"Instead of laying down hard and fast laws of sexual conduct, instead of attempting to inculcate rules and regulations," as the Church had done, "the teacher of Birth Control seeks to meet the needs of the people," she wrote.

Neither Sanger nor socialism itself was part of the original feminist movement. That movement concerned itself with seeking equality before the law for women, as well as securing their right to vote. The feminist movement didn't become radicalized until American socialists adopted feminism in the 1950's and 1960's and, along with American socialism's than recent adoption of the civil rights movement, made radical feminism part of their raison d'etre. It was then that Sanger's goals and ideas became mainstream as part of the “second,” and now “third wave” of the radicalized feminist movement.

The black civil rights movement, though co-opted and bastardized by the socialists in the 1960's, was long supported by the right - indeed, far more so than by the left. Likewise, gender equality and the right of women to be free from discrimination saw bipartisan support. So to the extent that calls for greater protections in these areas were mainstreamed, our nation was able to affirmatively act on them in the 1960's.

(Just as an aside, let me add here that the Socialist left in the U.S. has, in the past two decades, added others to their stable of victim classes that seek to drive Christianity and Judaism from their place in America - the far left wing of the gay rights activists and the political Islamists who dream of a world without Christians or Jews - or for that matter, gays or godless socialists.)

At any rate, the radical aspects of the socialist movement – attacks on religion, as well as pushing for unrestricted abortion and contraception, saw limited success at the ballot box through the mid-20th century. Consequently, socialists turned to the Courts to achieve what they could not through legislation.

In the mid-20th century, the American socialist left used the ACLU - an organization specifically formed to further socialism and communism - to bring a series of Court cases designed to remove religion from the public square and elevate the ethos articulated by Margaret Sanger. The socialists sought judicial activism – and by and large, the Courts complied. Though the Constitution says nothing about abortion or contraception, thus leaving the matters to the states and majority rule by default, the left asked the Court to enshrine abortion and contraception as federal Constitutional rights. Between 1965 (Griswold) and 1972 (Einstadt), the Supreme Court found a “right to privacy” in the “penumbras” of the Constitution such that access to contraception was made a Constitutional right. And then in 1973 (Roe), the Supreme Court, found the same for abortion.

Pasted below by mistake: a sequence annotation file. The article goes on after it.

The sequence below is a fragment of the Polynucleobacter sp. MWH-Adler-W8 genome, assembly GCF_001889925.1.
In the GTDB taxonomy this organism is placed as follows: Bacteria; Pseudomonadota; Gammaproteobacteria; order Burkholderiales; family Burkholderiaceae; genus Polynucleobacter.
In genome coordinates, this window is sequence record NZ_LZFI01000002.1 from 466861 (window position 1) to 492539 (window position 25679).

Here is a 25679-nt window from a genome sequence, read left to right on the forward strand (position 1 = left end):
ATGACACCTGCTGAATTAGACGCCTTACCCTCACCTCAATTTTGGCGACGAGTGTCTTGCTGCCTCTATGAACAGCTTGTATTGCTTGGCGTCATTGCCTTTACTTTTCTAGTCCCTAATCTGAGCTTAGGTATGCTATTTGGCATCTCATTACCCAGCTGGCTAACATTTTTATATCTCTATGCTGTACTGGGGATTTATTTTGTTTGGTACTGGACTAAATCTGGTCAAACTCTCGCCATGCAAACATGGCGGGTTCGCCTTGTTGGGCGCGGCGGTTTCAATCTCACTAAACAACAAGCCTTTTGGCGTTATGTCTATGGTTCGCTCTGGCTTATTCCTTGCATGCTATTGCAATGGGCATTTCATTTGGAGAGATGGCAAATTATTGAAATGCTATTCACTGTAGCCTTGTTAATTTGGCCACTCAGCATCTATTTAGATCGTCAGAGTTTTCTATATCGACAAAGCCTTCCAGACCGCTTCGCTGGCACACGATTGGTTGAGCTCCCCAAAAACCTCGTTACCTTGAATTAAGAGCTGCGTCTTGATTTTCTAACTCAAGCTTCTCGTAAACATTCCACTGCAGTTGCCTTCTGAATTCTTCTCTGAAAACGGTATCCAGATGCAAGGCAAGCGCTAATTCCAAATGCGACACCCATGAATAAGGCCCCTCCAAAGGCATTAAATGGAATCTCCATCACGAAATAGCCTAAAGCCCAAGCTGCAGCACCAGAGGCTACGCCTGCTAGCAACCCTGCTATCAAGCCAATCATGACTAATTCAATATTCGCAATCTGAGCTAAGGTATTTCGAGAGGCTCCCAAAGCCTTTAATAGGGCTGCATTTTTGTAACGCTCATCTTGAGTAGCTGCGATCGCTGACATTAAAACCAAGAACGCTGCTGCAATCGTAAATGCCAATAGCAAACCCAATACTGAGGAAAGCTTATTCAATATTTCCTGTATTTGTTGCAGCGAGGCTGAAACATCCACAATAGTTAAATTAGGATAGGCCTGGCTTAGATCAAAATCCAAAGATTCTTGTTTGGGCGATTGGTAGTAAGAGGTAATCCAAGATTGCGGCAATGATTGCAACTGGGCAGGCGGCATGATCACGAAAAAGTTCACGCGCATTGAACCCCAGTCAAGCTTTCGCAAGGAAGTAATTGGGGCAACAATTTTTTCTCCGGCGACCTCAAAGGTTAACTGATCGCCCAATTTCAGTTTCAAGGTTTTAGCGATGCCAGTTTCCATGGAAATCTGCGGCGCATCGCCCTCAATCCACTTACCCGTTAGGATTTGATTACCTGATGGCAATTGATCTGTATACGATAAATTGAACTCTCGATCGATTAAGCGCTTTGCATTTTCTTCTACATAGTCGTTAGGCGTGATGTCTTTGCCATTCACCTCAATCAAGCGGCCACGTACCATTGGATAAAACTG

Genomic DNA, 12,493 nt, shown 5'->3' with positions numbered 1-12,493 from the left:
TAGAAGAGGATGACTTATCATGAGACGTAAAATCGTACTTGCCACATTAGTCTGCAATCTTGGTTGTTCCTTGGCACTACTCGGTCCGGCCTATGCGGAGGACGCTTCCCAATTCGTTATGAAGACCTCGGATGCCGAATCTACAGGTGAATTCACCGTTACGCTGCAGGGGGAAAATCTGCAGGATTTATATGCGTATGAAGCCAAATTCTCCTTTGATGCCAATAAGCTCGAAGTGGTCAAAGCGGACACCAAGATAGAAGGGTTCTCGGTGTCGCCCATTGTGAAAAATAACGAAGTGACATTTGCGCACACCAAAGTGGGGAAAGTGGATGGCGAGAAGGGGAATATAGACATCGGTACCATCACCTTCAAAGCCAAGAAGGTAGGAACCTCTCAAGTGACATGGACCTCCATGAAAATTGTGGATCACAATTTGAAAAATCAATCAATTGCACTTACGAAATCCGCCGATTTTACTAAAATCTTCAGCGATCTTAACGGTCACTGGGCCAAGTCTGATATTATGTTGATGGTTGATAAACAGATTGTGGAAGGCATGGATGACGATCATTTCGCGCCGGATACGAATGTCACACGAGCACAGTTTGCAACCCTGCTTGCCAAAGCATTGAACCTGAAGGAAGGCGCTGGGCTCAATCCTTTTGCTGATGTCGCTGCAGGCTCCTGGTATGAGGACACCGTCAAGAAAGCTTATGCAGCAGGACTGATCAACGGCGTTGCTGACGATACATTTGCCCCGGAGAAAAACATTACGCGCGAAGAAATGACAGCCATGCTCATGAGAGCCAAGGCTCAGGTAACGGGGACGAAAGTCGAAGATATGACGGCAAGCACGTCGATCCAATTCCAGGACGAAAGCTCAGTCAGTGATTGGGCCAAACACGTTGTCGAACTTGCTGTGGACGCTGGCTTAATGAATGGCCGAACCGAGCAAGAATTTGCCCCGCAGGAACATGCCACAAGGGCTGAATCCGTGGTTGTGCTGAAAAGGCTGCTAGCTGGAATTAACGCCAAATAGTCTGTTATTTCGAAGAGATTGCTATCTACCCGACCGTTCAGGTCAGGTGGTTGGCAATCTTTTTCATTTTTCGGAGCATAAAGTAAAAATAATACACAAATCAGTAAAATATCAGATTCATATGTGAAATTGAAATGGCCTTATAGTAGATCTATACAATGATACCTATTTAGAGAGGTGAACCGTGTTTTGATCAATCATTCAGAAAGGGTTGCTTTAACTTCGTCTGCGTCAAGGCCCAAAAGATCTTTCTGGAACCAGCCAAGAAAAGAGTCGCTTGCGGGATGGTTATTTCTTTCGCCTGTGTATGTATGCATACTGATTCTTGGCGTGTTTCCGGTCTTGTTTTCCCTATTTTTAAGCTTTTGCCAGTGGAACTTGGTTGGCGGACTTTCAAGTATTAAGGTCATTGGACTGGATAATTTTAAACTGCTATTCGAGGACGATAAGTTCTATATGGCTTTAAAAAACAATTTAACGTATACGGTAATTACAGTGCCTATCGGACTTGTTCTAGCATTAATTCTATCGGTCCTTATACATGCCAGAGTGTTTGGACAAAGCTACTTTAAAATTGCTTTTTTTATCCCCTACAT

As to religion, it has been under sustained attack by the socialist left through our Courts since 1947 (Everson). wherein the Supreme Court read the 1st Amendment clause prohibiting the federal government from establishing a national church to mean “a wall of separation between Church and State.” Where for almost two centuries there had been fairly substantial involvement of a generic Christianity in the public square, the Supreme Court, in a series of subsequent cases, changed that completely. In 1963 (Engle), the Court ruled prayer in school unconstitutional. In 1989 (Allegheny County), the Court ruled that a creche, prominently displayed in a Courthouse at Christmas, was unconstitutional. In 2005 (McCreary County), the Court held unconstitutional displays of the Ten Commandments in several Kentucky courthouses. But perhaps the biggest victory the left gained through the Court's was the 2002 decision in Lawrence v. Summers, a case seeking to hold Texas's laws against sodomy unconstitutional. Implicit in the holding of that case was a finding that Christian morality, standing alone, is no longer a “rational basis” to uphold our laws. The potential ramifications of that decision have not yet begun to be plumbed.

The election of Barack Obama brought to the White House the first true child of America's socialist movement. And though he nominally claims to be a Christian – he claims conversion not to the words of the bible, but to the political polemics of Rev. Jeremiah Wright – he has also publicly proclaimed that we are no longer a Christian nation. That was an aspirational statement at the time. It is difficult to believe that Obama's Christianity is anything other than a bare patina on his political ambitions.